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My family

52 Ancestors: Week 48 – Strength

I am taking part in the 52 Ancestors in 52 Weeks challenge for 2021. The challenge is organised by Amy Johnson Crow who provides a weekly writing prompt. I should have completed all 52 prompts by now, but I will do so as soon as possible.

I initially planned to use this prompt to write someone who demonstrated great strength of character. But I just couldn’t choose anyone, and kept coming back to my 2nd great granduncle, Samuel Fisher, who was an iron puddler. I thought this must have been a job which required great strength. His father, Jessie had been an iron bundler which I am yet to investigate.

From previous reading when I first came across the occupation of iron puddler, I knew it was to do with making cast iron, working with furnaces and so on. I have been intending to visit the museums at Ironbridge to find out more, but well, Covid. I really must get there.

Samuel Fisher was born in about 1849 and lived in Topton, Staffordshire. It was on the 1871 Census[1] that he was a puddler, and two of his younger brothers were puddler’s assistants.

In planning this blog post I googled “iron puddler” which took me to a page on Wikipedia[2] where I learned that puddling was a process for converting pig iron into wrought iron boiling out the silicon, sulphur and phosphorus. A puddler and his assistant would produce about 1.5 tons of iron in a shift. It was hard, hot work with toxic fumes leading to a life expectancy under 40 years. Samuel lived to almost 80 years old[3], he must have been one of the lucky ones.

The Wikipedia page mentioned that U.S. Senator James. J. Davis had written a book[4] about his early experiences of being an iron puddler. He was younger than Samuel Fisher, born in 1873[5] but he was working in the iron mill by the age of 12, so I felt I had to read the book to learn more about the working conditions Samuel would have experienced.

Davis describes a housewife sweating over a batch of biscuits, how the oven makes her hot and bothered. He explains how his job was similar,

“There were five bakings every day and this meant the shoveling in of nearly two tons of coal. In summer I was stripped tot he waist and panting while the sweat poured down across my heaving muscles. My palms and fingers, scorched by the heat, became hardened like goat hoofs, while my skin took on a coat of tan that it will wear forever.

What time I was not stoking the fire, I was stirring the charge with a long iron rabble that weighed some twenty-five pounds. Strap an Oregon boot to your arm and then do calisthenics ten hours in a room so hot it melts your eyebrows and you will know what it is like to be a puddler.”

Davis, James J. (2019) The Iron Puddler : My life in the rolling mills and what came of it. [Kindle version] CAIMAN. https://smile.amazon.co.uk/gp/product/B07V7H6KH2 : accessed 18 January 2022. p.48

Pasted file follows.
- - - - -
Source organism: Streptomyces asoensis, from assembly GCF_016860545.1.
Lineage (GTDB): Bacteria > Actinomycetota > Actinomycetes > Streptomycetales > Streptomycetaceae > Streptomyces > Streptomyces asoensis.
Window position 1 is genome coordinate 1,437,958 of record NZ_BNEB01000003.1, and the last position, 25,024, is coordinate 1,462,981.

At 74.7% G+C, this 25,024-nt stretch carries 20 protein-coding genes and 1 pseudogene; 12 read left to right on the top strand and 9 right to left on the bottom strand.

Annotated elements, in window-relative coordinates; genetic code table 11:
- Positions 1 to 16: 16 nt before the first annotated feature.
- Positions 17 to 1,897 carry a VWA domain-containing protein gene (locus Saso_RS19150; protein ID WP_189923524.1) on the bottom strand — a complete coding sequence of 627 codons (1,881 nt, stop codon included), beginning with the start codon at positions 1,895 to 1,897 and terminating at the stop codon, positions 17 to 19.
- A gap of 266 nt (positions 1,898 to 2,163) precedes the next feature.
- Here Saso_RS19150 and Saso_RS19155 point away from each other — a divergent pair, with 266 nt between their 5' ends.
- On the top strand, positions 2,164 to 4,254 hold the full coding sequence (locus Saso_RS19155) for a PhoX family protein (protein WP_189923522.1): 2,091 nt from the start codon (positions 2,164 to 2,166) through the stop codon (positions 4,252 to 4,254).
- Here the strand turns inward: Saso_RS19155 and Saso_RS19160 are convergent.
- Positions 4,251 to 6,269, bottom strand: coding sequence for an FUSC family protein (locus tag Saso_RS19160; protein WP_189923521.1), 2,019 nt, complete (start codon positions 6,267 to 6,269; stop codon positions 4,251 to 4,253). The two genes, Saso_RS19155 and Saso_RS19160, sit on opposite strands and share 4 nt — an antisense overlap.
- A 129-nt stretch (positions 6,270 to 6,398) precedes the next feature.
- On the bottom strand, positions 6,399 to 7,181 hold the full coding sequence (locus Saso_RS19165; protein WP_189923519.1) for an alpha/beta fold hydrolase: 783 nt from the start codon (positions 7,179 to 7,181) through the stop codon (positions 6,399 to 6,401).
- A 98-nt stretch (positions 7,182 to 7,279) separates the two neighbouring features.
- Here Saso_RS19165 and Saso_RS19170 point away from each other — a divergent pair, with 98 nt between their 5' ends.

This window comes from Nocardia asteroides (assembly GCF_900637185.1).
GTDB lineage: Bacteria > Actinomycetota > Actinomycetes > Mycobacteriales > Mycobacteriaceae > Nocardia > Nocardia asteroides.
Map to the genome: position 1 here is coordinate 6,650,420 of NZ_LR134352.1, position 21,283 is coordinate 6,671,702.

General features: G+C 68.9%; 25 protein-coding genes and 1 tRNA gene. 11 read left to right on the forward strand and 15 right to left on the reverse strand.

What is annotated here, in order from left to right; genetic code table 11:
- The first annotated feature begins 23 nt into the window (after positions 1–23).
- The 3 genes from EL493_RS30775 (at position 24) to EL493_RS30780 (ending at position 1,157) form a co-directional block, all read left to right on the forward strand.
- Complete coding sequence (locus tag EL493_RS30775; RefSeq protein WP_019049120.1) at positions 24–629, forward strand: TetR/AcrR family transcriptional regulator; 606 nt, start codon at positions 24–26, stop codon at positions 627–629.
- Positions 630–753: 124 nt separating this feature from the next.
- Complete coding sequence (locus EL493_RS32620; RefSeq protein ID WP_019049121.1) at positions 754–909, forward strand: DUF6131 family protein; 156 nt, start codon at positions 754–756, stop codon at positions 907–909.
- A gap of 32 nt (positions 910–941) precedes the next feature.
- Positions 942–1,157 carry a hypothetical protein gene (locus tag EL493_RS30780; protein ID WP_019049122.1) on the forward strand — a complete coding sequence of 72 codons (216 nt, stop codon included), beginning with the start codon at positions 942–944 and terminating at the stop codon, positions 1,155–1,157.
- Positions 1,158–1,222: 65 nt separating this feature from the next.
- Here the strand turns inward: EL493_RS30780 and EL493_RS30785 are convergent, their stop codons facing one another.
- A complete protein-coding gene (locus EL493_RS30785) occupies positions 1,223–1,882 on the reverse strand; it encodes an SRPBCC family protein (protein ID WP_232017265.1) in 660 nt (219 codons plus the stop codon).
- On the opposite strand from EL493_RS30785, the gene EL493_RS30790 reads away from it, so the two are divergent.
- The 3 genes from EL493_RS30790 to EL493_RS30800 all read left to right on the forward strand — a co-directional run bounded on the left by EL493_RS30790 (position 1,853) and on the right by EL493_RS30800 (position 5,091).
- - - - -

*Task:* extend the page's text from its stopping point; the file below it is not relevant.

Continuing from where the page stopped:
Well, I was right about iron puddling being an occupation for a strong person.

Iron puddlers at work

I didn’t finish the book I’m afraid, it got really rather political, in a time where eugenics and communism where widely supported.

Other posts about this family



References
  1. Census records. England. Tipton, Staffordshire. 02 April 1871. FISHER, Jessie (head) RD: Tipton. RG10/3000. FL 52. p. 45. ED. 16. http://www.ancestry.co.uk : accessed 21 November 2020.
  2. Wikipedia contributors. (2021) ‘Iron puddler’, In: Wikipedia, The Free Encyclopedia. https://en.wikipedia.org/w/index.php?title=Iron_puddler&oldid=1051665209 : accessed 22 January 2022
  3. Deaths index. England. RD Dudley. 1st Qtr. 1928. FISHER, Samuel. Vol. 6b. p. 978. https://www.freebmd.org.uk/cgi/search.pl : accessed 21 November 2020.
  4. Davis, James J. (2019) The Iron Puddler : My life in the rolling mills and what came of it. [Kindle version] CAIMAN. https://smile.amazon.co.uk/gp/product/B07V7H6KH2 : accessed 18 January 2022.
  5. Wikipedia contributors. (2021) ‘James J. Davis’, In: Wikipedia, The Free Encyclopedia. https://en.wikipedia.org/w/index.php?title=James_J._Davis&oldid=1023190926 : accessed 22 January 2022

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My family

52 Ancestors: Week 12 – Loss

I am taking part in the 52 Ancestors in 52 Weeks challenge for 2021. The challenge is organised by Amy Johnson Crow who provides a weekly writing prompt. This week the prompt is Loss.

I am always struck when looking at the 1911 Census by the “fertility questions”, and how they must have hurt those filling in the forms at the time. On the 1911 Census married women were asked how long their current marriage had lasted, and within that marriage how many children had been born alive, how many were still alive and how many had died.

This has always struck me has being a very a painful question. 110 years ago, infant mortality was higher than now and most of the returns I have seen mention that at least one child has died. The question seems irrelevant anyway, surely just asking how many children were still living would have been sufficient? I have seen several returns where the names of deceased children are listed with their living siblings. How heart-breaking for the parents completing the forms.

This was the only year that this particular combination of questions was asked. I’m not sure what was included after 1921, but certainly there had been nothing like this previously. In 1921 the questions had changed; those over 15 had to answer if they were single, married, widowed or divorced. Divorced had not been an option on earlier census forms. For those under 15 the form asked if both parents were alive, father dead, mother dead or both dead. Also married men, widowers and widows had to answer how many  children or stepchildren under the age of 16 they had, and their ages.